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I was getting annoyed by the degree of stereotypes and superficiality displayed in ...
on October 24, 2008
The first time I came to visit Australia, this book was a big hit. Obviously because I am French and my husband Australian, people gave it to us. It was 11 years ago. Back in France I read it, curious to see my country being described by one of my husband's compatriots. Unfortunately, not only this book was a big deception regarding its style or lack of it but, I was getting annoyed by the degree of stereotypes and superficiality displayed in the book. In fact, I thought that with a journalistic background, the author, Sarah Turnbull, would have been more inclined to go beyond the usual stereotypes. On the contrary, her book is filled with articles of hers, describing the French bourgeois, having expensive wardrobe and $2000 pet dogs. Owners, of 400 years old farm, people dancing rock in line, frustrated, envious, jealous woman who cannot dare to laugh, etc. I thought I was taking it too personally and waited 6 years to read it again, but now that I have been living in Australia for 9 years I can understand why this book has this effect on me. I see how the French lifestyle is imagined in Australia, and I have to say distorted. However, for a journalist living in France, I find incredible that Sarah cannot or doesn't dare to deepen her knowledge about French and the French culture. It is a superficial, badly written book about a capricious girl's experience in Paris. She doesn't try to go beyond the generics. All French are the same from one extreme to another, all French are unhappy and frustrated, all French are old (no mention of youth in her book!), all French are tied with conventions. Apart from one trip in the centre of France and her regular trips in the North, never does she mention going and travelling around France, meeting other people other than her partner friends and family. Never does she mention, that France is NOT Paris.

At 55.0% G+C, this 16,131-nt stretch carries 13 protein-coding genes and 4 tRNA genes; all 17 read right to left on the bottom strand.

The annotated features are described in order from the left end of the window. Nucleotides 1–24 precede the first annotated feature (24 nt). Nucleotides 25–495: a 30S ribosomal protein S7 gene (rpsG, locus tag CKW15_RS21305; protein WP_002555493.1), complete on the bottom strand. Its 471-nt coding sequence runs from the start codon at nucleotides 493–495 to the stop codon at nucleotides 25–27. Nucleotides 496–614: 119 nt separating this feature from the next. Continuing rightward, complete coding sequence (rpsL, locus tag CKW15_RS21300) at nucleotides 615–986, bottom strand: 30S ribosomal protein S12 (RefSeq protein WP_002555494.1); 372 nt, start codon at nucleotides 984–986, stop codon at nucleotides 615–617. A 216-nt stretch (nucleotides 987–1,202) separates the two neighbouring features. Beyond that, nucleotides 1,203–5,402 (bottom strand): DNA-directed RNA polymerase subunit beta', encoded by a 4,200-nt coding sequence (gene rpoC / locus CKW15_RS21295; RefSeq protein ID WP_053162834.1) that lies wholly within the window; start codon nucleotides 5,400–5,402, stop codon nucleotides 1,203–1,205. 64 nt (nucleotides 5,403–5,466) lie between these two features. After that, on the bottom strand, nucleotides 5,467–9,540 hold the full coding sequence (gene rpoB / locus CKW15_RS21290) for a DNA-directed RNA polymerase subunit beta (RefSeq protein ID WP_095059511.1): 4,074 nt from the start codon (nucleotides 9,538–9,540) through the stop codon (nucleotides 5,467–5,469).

Let me tell you that all French are NOT Parisians, that 4 millions live in the centre of Paris but 56 millions lives all around France. Not everyone is from a bourgeois background and has a lawyer for boyfriend to answer to every caprice the girlfriend might have. Most of the people in France laugh aloud (and when I do so, here in Sydney, I am badly looked at!), drink a lot, dance randomly (actually French people love to party and dance, not so much in Australia), enjoy life, love to share with others, are curious minded and love to learn about others' experiences and culture, furthermore, love to meet new people. This time I am not going to finish the book. I know very well how she described becoming the one she once disliked so deeply. I am a language teacher in Australia and amongst other language teachers, I am trying to fight stereotypes. It is my belief that it is the cause of too many misconceptions and misunderstandings and above all, the cause of people not being interested in others. Because stereotypes are convenient.
When people mention this book as an example of a French experience, I can't help but feeling annoyed. Definitely, this book is not the work of a woman who embraces her new experience with wide open eyes. This book is NOT a good and truthful description of the French and their cultures. It is certainly not a love story but the tale of a capricious little girl who gets easily frustrated when her wishes are not granted, someone who doesn't work to get what she wants but waits for it and sulks until she gets it. My Australian husband who lived in France (he was fluent in French after 6 month and working full time in a French company after 1 year) read the book 6 years ago and was shocked by the degree of superficiality displayed in the book. Finally, French culture/experience aside, I am always taken aback when people tell me how enjoyable this book is and well written it is, as I find her writing still very poor.